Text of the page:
The Rangers have a depth problem. That was very evident in the series against the Bruins, and was exacerbated by the fact that Brad Richards wound up as a healthy scratch. With a Richards buyout imminent, the Rangers are left with a thin lineup down the middle in Derek Stepan, Derick Brassard, Brian Boyle, and Darroll Powe. Stepan is clearly entrenched as the #1 center going forward, and it appears that Brassard is better off as the #3 (Boyle as the #4, Powe to wing). The gap here, which solves the depth issue, is a #2 center that is capable of igniting the secondary scoring.
The list of UFA centers this year is very thin, with only a few names standing out as even potential candidates to fill the position from the outside. Mike Ribiero is someone who was linked to the Rangers before the Caps went on their run to win the Southeast Division, and he is still a candidate to fill the #2 center hole. Ribiero averages roughly 60 points per season, which is what is expected from a second line center. The big questions are about how he would fit into the organization’s current mold of north-south hockey, and if the new coach would be able to get the most out of the 33-year-old center.
Ribiero has quietly built himself a solid NHL career, and has managed to put up a minimum of 50 points a season since establishing himself as a top-six center in the 2003-2004 season. Quietly consistent, Ribiero has worked with numerous teams (Montreal, Dallas, Washington) and a plethora of linemates but has still managed to put up 397 points since 2007-2008 (428 games). That averages out to 0.93 points per game over the course of six seasons, good for 19th in the league in that stretch with over 300 games played.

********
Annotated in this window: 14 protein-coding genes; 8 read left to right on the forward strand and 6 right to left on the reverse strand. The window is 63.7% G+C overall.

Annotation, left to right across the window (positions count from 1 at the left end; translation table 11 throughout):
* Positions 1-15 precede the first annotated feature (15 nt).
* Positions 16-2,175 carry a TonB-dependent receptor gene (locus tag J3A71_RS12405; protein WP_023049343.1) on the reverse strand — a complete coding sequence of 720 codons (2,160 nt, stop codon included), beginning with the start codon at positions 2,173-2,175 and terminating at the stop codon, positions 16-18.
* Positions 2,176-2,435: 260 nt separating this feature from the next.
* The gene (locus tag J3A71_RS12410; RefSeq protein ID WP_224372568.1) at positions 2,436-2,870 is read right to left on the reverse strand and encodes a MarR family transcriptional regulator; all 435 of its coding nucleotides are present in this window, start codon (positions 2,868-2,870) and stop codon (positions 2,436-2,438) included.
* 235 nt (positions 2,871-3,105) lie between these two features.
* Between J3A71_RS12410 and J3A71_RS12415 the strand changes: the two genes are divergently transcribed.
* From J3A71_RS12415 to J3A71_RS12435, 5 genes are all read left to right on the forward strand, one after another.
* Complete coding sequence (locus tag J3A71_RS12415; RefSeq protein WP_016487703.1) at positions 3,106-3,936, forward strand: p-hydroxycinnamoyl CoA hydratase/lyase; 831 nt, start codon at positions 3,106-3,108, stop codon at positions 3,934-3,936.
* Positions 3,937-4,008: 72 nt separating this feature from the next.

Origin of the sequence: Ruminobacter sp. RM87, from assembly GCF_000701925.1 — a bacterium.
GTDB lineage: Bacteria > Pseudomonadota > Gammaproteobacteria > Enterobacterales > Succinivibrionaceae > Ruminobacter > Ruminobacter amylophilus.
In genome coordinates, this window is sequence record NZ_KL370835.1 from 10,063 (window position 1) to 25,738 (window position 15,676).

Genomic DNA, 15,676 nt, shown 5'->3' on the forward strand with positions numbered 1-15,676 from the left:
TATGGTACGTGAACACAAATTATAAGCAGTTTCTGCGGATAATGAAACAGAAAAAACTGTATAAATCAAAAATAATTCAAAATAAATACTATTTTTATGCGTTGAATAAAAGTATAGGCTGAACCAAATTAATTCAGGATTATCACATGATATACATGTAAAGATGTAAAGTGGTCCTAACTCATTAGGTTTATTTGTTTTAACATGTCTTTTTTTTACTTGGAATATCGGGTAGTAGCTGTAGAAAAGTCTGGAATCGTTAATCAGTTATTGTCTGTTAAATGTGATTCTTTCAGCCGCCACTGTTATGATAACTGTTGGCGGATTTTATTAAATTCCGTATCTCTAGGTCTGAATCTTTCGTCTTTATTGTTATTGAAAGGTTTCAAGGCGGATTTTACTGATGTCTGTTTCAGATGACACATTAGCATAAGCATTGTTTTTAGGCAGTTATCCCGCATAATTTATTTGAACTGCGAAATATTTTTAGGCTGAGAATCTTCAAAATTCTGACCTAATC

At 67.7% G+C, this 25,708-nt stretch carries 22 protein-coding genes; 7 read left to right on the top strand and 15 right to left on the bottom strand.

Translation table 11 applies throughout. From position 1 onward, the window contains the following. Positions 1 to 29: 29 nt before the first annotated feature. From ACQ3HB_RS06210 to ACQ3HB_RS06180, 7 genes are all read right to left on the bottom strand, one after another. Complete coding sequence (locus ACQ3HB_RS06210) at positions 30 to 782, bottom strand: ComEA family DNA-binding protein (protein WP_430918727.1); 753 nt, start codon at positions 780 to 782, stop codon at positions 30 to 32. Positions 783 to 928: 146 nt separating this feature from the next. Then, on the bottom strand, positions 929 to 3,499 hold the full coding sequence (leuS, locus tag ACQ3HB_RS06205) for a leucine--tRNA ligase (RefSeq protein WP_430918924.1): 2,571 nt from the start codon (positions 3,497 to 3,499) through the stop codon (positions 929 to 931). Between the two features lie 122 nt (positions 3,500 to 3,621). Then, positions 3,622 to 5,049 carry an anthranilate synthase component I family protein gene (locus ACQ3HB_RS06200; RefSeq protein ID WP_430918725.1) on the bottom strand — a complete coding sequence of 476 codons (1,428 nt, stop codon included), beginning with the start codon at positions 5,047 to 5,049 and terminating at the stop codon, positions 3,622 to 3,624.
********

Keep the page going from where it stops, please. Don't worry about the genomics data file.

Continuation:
The concern with Ribiero lies within the underlying metrics. This year he was relatively atrocious when it came to driving puck possession, which is odd considering how consistent he has been offensively. This season with Washington, he finished with a -10.3 RCorsi, despite facing minimal competition (-.031 Corsi Rel QoC). Those numbers do not show someone who maintains puck possession and pins the opposition in the defensive zone.
In terms of cost, Ribiero earned $5 million last season, and is likely to earn around the same amount of money this season. Since the cap is going down, it’s unlikely he would see a raise, despite averaging over a point per game this past season. This is the one season where UFA price is tough to predict, so assume the minimum Ribiero would cost is two years at $10 million total.
In a Torts system, Ribiero might not be the best fit. He’s not a north-south guy, and he’s more creative than he is grind-it-out. But this isn’t a Torts team anymore, despite the fact that this team was built to fit Torts’ systems. The biggest factor here will be the new head coach and how he will want this team to play. If they stay with the Torts north-south game, than Ribiero –despite his impressive offensive totals– might not be the best fit. If they go with an Alain Vigneault –and his 1-2-2 and less focus on grinding– then Ribiero might be a good pivot between any combination of top-six wingers the Rangers can throw out there.